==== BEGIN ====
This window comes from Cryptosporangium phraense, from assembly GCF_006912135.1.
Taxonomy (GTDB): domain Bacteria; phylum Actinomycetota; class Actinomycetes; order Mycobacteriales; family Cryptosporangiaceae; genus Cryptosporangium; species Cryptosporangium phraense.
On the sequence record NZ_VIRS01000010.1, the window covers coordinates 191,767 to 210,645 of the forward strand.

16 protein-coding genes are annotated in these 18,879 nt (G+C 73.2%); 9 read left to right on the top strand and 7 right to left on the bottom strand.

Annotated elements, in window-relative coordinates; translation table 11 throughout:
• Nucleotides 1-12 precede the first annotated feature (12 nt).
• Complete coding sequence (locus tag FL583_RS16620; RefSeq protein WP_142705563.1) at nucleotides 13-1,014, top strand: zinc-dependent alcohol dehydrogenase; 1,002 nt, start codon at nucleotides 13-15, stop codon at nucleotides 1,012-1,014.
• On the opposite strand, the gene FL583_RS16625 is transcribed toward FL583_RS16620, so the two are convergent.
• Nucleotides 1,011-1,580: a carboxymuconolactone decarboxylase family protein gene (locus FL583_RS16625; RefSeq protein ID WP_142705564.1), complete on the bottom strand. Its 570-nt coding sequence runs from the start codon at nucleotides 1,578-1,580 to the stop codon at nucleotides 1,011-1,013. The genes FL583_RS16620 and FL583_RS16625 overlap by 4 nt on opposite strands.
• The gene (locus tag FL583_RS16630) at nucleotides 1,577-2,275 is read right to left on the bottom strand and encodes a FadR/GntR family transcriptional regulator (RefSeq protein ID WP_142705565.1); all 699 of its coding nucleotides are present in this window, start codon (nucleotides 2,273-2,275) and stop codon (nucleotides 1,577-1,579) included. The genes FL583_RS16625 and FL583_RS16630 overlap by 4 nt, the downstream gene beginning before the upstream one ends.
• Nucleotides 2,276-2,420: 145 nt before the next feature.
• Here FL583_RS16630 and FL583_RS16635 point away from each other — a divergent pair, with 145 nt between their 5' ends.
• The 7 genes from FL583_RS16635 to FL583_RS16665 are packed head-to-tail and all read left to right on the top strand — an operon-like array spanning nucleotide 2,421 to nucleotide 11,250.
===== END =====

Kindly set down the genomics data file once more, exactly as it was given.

This window comes from Cryptosporangium phraense, from assembly GCF_006912135.1.
Taxonomy (GTDB): domain Bacteria; phylum Actinomycetota; class Actinomycetes; order Mycobacteriales; family Cryptosporangiaceae; genus Cryptosporangium; species Cryptosporangium phraense.
On the sequence record NZ_VIRS01000010.1, the window covers coordinates 191,767 to 210,645 of the forward strand.

16 protein-coding genes are annotated in these 18,879 nt (G+C 73.2%); 9 read left to right on the top strand and 7 right to left on the bottom strand.

Annotated elements, in window-relative coordinates; translation table 11 throughout:
• Nucleotides 1-12 precede the first annotated feature (12 nt).
• Complete coding sequence (locus tag FL583_RS16620; RefSeq protein WP_142705563.1) at nucleotides 13-1,014, top strand: zinc-dependent alcohol dehydrogenase; 1,002 nt, start codon at nucleotides 13-15, stop codon at nucleotides 1,012-1,014.
• On the opposite strand, the gene FL583_RS16625 is transcribed toward FL583_RS16620, so the two are convergent.
• Nucleotides 1,011-1,580: a carboxymuconolactone decarboxylase family protein gene (locus FL583_RS16625; RefSeq protein ID WP_142705564.1), complete on the bottom strand. Its 570-nt coding sequence runs from the start codon at nucleotides 1,578-1,580 to the stop codon at nucleotides 1,011-1,013. The genes FL583_RS16620 and FL583_RS16625 overlap by 4 nt on opposite strands.
• The gene (locus tag FL583_RS16630) at nucleotides 1,577-2,275 is read right to left on the bottom strand and encodes a FadR/GntR family transcriptional regulator (RefSeq protein ID WP_142705565.1); all 699 of its coding nucleotides are present in this window, start codon (nucleotides 2,273-2,275) and stop codon (nucleotides 1,577-1,579) included. The genes FL583_RS16625 and FL583_RS16630 overlap by 4 nt, the downstream gene beginning before the upstream one ends.
• Nucleotides 2,276-2,420: 145 nt before the next feature.
• Here FL583_RS16630 and FL583_RS16635 point away from each other — a divergent pair, with 145 nt between their 5' ends.
• The 7 genes from FL583_RS16635 to FL583_RS16665 are packed head-to-tail and all read left to right on the top strand — an operon-like array spanning nucleotide 2,421 to nucleotide 11,250.